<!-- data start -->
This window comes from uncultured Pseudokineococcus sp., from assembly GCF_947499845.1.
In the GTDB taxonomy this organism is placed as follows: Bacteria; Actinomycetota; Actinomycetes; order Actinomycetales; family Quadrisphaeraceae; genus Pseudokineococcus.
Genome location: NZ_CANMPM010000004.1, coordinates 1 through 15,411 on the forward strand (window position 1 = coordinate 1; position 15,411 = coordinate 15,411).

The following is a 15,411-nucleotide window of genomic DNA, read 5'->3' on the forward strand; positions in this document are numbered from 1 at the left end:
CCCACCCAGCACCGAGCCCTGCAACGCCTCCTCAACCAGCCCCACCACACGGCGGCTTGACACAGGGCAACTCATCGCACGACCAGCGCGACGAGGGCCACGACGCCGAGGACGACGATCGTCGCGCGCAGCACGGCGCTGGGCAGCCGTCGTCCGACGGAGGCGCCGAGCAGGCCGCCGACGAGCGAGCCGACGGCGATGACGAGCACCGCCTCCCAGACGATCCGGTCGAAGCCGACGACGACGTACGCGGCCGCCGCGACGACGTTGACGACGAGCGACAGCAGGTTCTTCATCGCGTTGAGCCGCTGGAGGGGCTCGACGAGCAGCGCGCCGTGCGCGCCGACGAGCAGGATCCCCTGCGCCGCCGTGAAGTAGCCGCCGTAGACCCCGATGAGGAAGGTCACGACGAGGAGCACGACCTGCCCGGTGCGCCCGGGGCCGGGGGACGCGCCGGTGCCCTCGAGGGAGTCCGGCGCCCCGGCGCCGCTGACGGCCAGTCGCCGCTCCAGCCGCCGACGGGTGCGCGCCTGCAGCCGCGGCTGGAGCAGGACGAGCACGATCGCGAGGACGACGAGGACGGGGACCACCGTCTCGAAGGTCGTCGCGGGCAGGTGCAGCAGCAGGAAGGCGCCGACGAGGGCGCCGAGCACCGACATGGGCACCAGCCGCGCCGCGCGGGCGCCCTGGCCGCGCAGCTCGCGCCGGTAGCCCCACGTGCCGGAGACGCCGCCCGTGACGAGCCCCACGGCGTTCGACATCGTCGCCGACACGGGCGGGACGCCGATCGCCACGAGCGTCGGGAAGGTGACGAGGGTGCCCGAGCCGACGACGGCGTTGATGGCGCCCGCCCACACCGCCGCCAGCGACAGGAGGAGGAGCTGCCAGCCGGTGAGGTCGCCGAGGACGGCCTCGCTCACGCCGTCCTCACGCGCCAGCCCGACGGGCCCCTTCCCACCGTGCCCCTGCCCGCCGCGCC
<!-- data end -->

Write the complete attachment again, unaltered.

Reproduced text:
This window comes from uncultured Pseudokineococcus sp., from assembly GCF_947499845.1.
In the GTDB taxonomy this organism is placed as follows: Bacteria; Actinomycetota; Actinomycetes; order Actinomycetales; family Quadrisphaeraceae; genus Pseudokineococcus.
Genome location: NZ_CANMPM010000004.1, coordinates 1 through 15,411 on the forward strand (window position 1 = coordinate 1; position 15,411 = coordinate 15,411).

The following is a 15,411-nucleotide window of genomic DNA, read 5'->3' on the forward strand; positions in this document are numbered from 1 at the left end:
CCCACCCAGCACCGAGCCCTGCAACGCCTCCTCAACCAGCCCCACCACACGGCGGCTTGACACAGGGCAACTCATCGCACGACCAGCGCGACGAGGGCCACGACGCCGAGGACGACGATCGTCGCGCGCAGCACGGCGCTGGGCAGCCGTCGTCCGACGGAGGCGCCGAGCAGGCCGCCGACGAGCGAGCCGACGGCGATGACGAGCACCGCCTCCCAGACGATCCGGTCGAAGCCGACGACGACGTACGCGGCCGCCGCGACGACGTTGACGACGAGCGACAGCAGGTTCTTCATCGCGTTGAGCCGCTGGAGGGGCTCGACGAGCAGCGCGCCGTGCGCGCCGACGAGCAGGATCCCCTGCGCCGCCGTGAAGTAGCCGCCGTAGACCCCGATGAGGAAGGTCACGACGAGGAGCACGACCTGCCCGGTGCGCCCGGGGCCGGGGGACGCGCCGGTGCCCTCGAGGGAGTCCGGCGCCCCGGCGCCGCTGACGGCCAGTCGCCGCTCCAGCCGCCGACGGGTGCGCGCCTGCAGCCGCGGCTGGAGCAGGACGAGCACGATCGCGAGGACGACGAGGACGGGGACCACCGTCTCGAAGGTCGTCGCGGGCAGGTGCAGCAGCAGGAAGGCGCCGACGAGGGCGCCGAGCACCGACATGGGCACCAGCCGCGCCGCGCGGGCGCCCTGGCCGCGCAGCTCGCGCCGGTAGCCCCACGTGCCGGAGACGCCGCCCGTGACGAGCCCCACGGCGTTCGACATCGTCGCCGACACGGGCGGGACGCCGATCGCCACGAGCGTCGGGAAGGTGACGAGGGTGCCCGAGCCGACGACGGCGTTGATGGCGCCCGCCCACACCGCCGCCAGCGACAGGAGGAGGAGCTGCCAGCCGGTGAGGTCGCCGAGGACGGCCTCGCTCACGCCGTCCTCACGCGCCAGCCCGACGGGCCCCTTCCCACCGTGCCCCTGCCCGCCGCGCC